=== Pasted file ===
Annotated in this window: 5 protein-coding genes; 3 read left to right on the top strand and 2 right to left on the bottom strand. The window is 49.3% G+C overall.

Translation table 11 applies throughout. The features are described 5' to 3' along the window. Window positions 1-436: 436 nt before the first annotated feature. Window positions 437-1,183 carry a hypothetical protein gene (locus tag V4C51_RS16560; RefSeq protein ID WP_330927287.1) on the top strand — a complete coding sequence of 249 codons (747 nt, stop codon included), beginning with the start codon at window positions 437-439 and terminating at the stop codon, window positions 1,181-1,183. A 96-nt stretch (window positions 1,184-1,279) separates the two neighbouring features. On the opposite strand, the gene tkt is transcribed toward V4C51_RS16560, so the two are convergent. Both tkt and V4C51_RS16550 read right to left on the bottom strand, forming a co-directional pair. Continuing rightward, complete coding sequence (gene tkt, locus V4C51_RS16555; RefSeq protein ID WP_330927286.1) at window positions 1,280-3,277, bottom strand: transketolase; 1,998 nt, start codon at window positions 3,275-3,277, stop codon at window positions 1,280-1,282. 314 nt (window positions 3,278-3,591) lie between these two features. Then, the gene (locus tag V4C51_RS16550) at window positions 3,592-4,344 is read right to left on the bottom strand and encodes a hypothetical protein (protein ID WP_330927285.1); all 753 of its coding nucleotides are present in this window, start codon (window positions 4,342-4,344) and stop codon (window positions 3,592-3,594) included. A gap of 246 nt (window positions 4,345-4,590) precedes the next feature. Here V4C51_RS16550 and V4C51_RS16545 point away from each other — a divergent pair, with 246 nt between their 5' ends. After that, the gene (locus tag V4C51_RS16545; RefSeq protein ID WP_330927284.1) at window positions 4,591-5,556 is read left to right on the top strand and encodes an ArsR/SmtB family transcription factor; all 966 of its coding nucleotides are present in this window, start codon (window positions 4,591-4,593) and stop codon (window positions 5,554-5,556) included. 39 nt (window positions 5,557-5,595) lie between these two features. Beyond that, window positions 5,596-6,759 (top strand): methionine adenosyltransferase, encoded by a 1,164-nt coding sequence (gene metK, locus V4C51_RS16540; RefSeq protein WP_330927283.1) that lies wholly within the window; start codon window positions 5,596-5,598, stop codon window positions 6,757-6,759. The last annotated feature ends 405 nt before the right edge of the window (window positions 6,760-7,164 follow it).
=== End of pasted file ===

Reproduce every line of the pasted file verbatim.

Annotated in this window: 5 protein-coding genes; 3 read left to right on the top strand and 2 right to left on the bottom strand. The window is 49.3% G+C overall.

Translation table 11 applies throughout. The features are described 5' to 3' along the window. Window positions 1-436: 436 nt before the first annotated feature. Window positions 437-1,183 carry a hypothetical protein gene (locus tag V4C51_RS16560; RefSeq protein ID WP_330927287.1) on the top strand — a complete coding sequence of 249 codons (747 nt, stop codon included), beginning with the start codon at window positions 437-439 and terminating at the stop codon, window positions 1,181-1,183. A 96-nt stretch (window positions 1,184-1,279) separates the two neighbouring features. On the opposite strand, the gene tkt is transcribed toward V4C51_RS16560, so the two are convergent. Both tkt and V4C51_RS16550 read right to left on the bottom strand, forming a co-directional pair. Continuing rightward, complete coding sequence (gene tkt, locus V4C51_RS16555; RefSeq protein ID WP_330927286.1) at window positions 1,280-3,277, bottom strand: transketolase; 1,998 nt, start codon at window positions 3,275-3,277, stop codon at window positions 1,280-1,282. 314 nt (window positions 3,278-3,591) lie between these two features. Then, the gene (locus tag V4C51_RS16550) at window positions 3,592-4,344 is read right to left on the bottom strand and encodes a hypothetical protein (protein ID WP_330927285.1); all 753 of its coding nucleotides are present in this window, start codon (window positions 4,342-4,344) and stop codon (window positions 3,592-3,594) included. A gap of 246 nt (window positions 4,345-4,590) precedes the next feature. Here V4C51_RS16550 and V4C51_RS16545 point away from each other — a divergent pair, with 246 nt between their 5' ends. After that, the gene (locus tag V4C51_RS16545; RefSeq protein ID WP_330927284.1) at window positions 4,591-5,556 is read left to right on the top strand and encodes an ArsR/SmtB family transcription factor; all 966 of its coding nucleotides are present in this window, start codon (window positions 4,591-4,593) and stop codon (window positions 5,554-5,556) included. 39 nt (window positions 5,557-5,595) lie between these two features. Beyond that, window positions 5,596-6,759 (top strand): methionine adenosyltransferase, encoded by a 1,164-nt coding sequence (gene metK, locus V4C51_RS16540; RefSeq protein WP_330927283.1) that lies wholly within the window; start codon window positions 5,596-5,598, stop codon window positions 6,757-6,759. The last annotated feature ends 405 nt before the right edge of the window (window positions 6,760-7,164 follow it).